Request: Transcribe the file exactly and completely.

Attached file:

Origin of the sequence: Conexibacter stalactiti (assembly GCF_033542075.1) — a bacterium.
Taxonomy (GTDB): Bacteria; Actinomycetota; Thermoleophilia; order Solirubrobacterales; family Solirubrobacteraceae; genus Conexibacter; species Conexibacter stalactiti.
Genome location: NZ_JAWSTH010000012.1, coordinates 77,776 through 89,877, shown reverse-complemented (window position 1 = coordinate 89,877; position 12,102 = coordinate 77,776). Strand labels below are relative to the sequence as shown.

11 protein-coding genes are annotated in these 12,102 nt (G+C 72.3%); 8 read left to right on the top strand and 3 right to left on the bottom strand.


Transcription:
Origin of the sequence: Conexibacter stalactiti (assembly GCF_033542075.1) — a bacterium.
Taxonomy (GTDB): Bacteria; Actinomycetota; Thermoleophilia; order Solirubrobacterales; family Solirubrobacteraceae; genus Conexibacter; species Conexibacter stalactiti.
Genome location: NZ_JAWSTH010000012.1, coordinates 77,776 through 89,877, shown reverse-complemented (window position 1 = coordinate 89,877; position 12,102 = coordinate 77,776). Strand labels below are relative to the sequence as shown.

11 protein-coding genes are annotated in these 12,102 nt (G+C 72.3%); 8 read left to right on the top strand and 3 right to left on the bottom strand.